Children born to women with systemic lupus erythematosus (SLE) – the most common form of lupus – are twice as likely to have an autism spectrum disorder (ASD) as children born to mothers without the disease. That increased risk is statistically significant, but still small, according to a study presented at the American College of Rheumatology’s annual meeting in late October.

“The risk is about 1 percent,” says lead study author Evelyne Vinet, MD, an assistant professor in the department of rheumatology at McGill University Health Centre in Montreal. “So I would never say women with lupus shouldn’t get pregnant or that they should be alarmed by this.”

SLE – or simply lupus – is an inflammatory, autoimmune disease that can affect joints and almost every organ, including skin, kidneys, heart and lungs, as well as the central nervous system. Common symptoms include fatigue, joint pain and rash. It is more common in women than men, and typically develops when a person is in her 20s or 30s – prime childbearing years.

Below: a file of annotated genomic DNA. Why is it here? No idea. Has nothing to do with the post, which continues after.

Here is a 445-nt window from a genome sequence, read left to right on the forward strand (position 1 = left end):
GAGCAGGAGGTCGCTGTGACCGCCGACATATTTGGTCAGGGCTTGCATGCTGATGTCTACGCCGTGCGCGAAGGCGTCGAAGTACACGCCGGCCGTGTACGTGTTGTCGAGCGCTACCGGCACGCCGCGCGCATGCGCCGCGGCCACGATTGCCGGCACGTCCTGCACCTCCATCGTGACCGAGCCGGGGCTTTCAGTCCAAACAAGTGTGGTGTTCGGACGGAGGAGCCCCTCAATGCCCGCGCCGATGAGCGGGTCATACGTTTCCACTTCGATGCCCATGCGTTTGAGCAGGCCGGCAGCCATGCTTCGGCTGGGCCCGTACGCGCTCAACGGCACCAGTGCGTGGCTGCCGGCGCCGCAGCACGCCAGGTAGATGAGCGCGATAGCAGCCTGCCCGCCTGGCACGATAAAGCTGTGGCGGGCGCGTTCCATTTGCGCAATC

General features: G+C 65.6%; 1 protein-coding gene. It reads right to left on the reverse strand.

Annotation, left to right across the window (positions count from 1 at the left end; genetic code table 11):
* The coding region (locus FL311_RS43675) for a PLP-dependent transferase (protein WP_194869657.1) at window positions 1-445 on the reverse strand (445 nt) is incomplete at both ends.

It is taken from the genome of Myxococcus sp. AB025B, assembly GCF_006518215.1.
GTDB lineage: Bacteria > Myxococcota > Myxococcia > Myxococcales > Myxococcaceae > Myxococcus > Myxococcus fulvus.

Dr. Vinet and her team analyzed data from a Canadian registry that collected information on all women with a lupus diagnosis who gave birth in a hospital between 1989 and 2009. It included a total of 509 women with lupus who gave birth to 719 children, and their average age was 30. They were compared with 5,824 randomly selected women without lupus who gave birth to more than 8,400 children.

The researchers found that children born to women with lupus had a 1.4 percent risk of being diagnosed with an ASD, compared with a 0.6 percent risk  among children born to the other mothers. Looking at a smaller subset of children born to mothers with lupus, the researchers found that exposure to lupus medication during pregnancy was rare.

This is the first study to look for an increased risk of autism in children of mothers with lupus. Animal studies have shown that certain autoantibodies and cytokines (which are present in women with lupus) can affect the brain development of offspring and lead to behavioral irregularities. Previous studies have also indicated lupus patients may be more likely to have children with a learning disability.

The researchers were not able to assess participants’ disease severity in this study to see if it affected ASD risk, and Dr. Vinet says she would like to do that.